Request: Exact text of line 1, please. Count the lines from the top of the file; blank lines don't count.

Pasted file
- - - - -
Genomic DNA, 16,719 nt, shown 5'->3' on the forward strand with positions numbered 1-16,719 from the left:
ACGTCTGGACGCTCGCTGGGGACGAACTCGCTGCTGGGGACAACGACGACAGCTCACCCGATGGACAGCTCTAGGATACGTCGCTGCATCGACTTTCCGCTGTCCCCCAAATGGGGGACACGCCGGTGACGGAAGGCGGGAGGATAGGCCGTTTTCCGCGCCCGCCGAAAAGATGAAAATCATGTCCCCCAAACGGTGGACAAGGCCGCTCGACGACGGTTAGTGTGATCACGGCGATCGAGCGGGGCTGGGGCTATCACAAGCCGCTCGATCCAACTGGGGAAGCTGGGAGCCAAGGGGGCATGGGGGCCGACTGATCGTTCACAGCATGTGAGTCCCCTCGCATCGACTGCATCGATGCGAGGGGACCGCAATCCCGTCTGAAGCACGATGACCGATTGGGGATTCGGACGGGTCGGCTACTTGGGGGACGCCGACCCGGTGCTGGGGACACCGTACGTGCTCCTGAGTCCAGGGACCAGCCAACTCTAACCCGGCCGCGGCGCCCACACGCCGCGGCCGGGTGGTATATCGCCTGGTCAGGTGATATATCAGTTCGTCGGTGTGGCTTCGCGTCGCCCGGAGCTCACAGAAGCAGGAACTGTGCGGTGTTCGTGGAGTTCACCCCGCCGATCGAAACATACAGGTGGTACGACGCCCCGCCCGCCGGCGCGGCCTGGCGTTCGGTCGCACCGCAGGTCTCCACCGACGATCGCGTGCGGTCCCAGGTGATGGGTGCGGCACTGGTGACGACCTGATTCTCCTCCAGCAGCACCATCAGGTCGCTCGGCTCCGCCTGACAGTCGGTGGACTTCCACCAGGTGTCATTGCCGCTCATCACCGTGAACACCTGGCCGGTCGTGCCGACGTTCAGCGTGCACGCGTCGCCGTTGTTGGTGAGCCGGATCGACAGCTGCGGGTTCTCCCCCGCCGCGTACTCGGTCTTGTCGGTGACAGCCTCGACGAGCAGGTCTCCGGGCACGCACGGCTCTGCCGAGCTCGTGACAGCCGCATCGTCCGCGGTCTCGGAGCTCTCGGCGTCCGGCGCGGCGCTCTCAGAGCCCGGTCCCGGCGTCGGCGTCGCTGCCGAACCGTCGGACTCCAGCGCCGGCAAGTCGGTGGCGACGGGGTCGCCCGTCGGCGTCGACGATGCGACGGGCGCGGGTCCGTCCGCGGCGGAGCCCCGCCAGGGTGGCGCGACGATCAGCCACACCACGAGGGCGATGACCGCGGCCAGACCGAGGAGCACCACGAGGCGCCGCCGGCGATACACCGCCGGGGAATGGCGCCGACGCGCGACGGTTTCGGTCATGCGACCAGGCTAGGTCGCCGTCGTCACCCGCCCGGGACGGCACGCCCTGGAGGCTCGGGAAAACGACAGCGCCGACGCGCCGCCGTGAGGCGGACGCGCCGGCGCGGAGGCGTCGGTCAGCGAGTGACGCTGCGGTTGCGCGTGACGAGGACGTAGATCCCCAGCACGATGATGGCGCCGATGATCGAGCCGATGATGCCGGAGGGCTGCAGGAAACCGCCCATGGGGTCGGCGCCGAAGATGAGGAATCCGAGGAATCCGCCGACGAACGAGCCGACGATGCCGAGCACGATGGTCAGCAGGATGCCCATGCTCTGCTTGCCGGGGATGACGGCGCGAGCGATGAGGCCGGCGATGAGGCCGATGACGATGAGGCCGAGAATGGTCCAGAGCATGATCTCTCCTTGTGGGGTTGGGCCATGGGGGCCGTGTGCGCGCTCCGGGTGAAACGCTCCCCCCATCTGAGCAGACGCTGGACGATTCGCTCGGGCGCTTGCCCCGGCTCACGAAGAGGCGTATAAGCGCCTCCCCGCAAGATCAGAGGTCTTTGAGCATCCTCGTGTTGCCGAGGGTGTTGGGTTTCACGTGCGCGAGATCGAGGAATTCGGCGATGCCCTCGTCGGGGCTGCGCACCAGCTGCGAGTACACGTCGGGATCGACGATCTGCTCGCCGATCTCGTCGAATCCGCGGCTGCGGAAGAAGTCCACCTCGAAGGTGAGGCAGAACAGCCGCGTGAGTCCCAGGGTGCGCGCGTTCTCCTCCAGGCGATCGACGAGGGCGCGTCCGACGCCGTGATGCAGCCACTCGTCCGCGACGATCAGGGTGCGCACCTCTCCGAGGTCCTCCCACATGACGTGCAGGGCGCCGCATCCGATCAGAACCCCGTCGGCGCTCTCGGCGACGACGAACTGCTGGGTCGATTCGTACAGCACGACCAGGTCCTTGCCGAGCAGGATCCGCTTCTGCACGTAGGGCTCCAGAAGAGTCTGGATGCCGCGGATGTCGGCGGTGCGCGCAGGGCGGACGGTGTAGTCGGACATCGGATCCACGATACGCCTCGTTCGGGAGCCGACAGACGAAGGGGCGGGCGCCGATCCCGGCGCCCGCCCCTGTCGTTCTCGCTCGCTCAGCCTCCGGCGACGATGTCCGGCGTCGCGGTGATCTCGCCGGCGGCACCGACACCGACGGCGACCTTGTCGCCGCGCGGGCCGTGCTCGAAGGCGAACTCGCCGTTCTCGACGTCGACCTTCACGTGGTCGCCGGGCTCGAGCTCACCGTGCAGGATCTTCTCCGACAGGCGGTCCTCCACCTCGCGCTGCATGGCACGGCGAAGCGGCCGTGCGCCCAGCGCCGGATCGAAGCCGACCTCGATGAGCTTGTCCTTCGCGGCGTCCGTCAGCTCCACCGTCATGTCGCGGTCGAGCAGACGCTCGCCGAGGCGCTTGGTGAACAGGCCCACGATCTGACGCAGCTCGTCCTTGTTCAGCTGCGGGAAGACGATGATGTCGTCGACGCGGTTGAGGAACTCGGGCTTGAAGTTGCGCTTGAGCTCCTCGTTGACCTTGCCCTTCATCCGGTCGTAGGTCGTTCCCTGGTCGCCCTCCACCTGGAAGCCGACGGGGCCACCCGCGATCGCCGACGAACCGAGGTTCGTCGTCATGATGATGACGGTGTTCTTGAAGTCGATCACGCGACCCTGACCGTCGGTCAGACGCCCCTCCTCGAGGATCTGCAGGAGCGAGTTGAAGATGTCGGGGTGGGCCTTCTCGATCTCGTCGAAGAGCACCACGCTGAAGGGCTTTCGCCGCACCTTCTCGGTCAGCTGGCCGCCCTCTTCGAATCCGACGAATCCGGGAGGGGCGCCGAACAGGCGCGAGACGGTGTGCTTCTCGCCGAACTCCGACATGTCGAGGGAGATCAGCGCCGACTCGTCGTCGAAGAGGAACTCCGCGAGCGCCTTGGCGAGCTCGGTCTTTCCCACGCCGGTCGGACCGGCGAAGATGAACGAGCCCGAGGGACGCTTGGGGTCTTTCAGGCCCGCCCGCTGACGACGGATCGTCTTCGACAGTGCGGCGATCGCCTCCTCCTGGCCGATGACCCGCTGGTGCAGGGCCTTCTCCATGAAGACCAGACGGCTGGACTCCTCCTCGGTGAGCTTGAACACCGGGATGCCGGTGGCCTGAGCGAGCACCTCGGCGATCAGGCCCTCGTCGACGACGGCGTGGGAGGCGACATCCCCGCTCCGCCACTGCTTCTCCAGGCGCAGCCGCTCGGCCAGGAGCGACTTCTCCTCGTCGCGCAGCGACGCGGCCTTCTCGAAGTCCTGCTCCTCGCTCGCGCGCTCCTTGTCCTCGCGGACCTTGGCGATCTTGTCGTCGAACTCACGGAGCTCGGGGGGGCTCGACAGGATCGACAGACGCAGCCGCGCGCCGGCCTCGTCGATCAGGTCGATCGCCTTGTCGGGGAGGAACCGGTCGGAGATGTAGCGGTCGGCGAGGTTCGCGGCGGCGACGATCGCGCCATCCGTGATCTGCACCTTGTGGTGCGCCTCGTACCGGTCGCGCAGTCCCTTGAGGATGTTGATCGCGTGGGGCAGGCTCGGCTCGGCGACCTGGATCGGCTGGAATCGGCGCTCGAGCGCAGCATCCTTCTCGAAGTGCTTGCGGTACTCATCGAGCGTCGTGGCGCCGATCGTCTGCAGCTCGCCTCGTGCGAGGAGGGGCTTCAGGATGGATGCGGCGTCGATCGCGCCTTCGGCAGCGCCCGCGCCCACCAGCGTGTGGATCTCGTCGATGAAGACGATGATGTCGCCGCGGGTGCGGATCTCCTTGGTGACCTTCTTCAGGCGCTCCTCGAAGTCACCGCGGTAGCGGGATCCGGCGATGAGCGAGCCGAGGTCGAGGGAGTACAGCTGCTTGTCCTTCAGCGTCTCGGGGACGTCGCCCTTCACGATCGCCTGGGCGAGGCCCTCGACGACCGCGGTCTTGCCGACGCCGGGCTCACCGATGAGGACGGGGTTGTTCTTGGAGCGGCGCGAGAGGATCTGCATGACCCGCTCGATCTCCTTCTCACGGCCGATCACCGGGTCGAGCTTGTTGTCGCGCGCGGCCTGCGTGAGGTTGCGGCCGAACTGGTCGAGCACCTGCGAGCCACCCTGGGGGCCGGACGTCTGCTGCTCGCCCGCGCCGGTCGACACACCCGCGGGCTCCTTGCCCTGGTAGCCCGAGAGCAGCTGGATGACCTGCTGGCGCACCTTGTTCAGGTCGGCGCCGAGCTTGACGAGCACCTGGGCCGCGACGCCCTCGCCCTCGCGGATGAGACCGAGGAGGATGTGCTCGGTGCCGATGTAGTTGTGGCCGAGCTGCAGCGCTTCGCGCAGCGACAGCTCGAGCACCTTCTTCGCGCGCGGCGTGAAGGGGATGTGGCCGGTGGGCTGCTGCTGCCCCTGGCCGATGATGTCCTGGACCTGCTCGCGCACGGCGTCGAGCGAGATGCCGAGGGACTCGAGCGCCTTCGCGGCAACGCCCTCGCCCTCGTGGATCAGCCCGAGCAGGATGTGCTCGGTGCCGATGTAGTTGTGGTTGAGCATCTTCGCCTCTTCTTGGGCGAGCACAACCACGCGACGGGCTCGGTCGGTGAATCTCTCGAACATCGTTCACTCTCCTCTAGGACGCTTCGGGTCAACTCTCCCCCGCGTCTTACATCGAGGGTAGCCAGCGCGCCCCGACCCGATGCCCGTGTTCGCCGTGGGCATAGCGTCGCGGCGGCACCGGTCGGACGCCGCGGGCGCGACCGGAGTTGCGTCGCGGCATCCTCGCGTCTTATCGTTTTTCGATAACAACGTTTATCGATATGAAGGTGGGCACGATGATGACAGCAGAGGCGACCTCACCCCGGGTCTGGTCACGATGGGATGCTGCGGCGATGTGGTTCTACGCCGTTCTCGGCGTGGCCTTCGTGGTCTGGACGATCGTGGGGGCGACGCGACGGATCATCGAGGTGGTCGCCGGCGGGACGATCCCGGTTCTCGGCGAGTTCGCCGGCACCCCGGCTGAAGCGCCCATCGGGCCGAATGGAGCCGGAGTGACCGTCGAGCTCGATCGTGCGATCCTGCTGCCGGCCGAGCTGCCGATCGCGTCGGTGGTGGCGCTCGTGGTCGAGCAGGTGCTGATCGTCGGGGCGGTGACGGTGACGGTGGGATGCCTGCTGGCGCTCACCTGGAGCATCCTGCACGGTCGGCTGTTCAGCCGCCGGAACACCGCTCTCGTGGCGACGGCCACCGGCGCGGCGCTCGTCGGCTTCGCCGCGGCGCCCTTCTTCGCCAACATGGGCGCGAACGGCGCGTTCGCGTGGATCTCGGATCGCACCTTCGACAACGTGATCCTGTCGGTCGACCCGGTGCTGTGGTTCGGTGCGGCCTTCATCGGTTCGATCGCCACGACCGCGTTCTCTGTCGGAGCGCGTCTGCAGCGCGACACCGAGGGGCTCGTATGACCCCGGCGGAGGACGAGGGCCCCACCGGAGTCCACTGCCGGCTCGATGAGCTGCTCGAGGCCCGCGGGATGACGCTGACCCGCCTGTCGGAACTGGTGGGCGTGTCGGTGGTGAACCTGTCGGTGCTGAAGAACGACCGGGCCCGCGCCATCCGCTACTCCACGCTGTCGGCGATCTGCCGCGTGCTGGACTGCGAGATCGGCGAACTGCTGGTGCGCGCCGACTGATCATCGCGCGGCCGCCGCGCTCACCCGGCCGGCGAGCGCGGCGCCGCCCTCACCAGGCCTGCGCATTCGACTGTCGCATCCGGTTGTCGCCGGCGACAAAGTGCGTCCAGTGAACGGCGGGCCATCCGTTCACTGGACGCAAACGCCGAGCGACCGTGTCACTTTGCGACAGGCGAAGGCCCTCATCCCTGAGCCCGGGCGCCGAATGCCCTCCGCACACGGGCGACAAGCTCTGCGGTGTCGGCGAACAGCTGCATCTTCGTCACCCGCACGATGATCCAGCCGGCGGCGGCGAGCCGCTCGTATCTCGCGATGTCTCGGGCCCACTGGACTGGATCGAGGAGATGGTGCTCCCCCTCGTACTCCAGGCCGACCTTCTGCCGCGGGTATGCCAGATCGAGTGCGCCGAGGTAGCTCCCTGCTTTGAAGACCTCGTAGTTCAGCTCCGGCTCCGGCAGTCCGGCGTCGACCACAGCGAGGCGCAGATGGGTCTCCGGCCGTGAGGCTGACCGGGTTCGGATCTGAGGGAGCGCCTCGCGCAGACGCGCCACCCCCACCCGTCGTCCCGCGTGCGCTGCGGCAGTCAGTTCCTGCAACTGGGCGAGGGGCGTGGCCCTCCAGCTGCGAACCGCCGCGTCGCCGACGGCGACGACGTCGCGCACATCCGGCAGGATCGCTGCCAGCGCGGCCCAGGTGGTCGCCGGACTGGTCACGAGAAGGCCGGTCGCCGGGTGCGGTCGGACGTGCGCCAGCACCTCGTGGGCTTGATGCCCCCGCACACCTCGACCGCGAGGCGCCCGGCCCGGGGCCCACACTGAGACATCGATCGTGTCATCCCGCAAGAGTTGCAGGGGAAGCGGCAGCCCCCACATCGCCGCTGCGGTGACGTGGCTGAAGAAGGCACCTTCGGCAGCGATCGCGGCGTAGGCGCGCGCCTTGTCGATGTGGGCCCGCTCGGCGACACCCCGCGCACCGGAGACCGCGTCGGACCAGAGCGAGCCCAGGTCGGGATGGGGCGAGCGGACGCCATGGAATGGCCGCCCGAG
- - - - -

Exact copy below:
Genomic DNA, 16,719 nt, shown 5'->3' on the forward strand with positions numbered 1-16,719 from the left: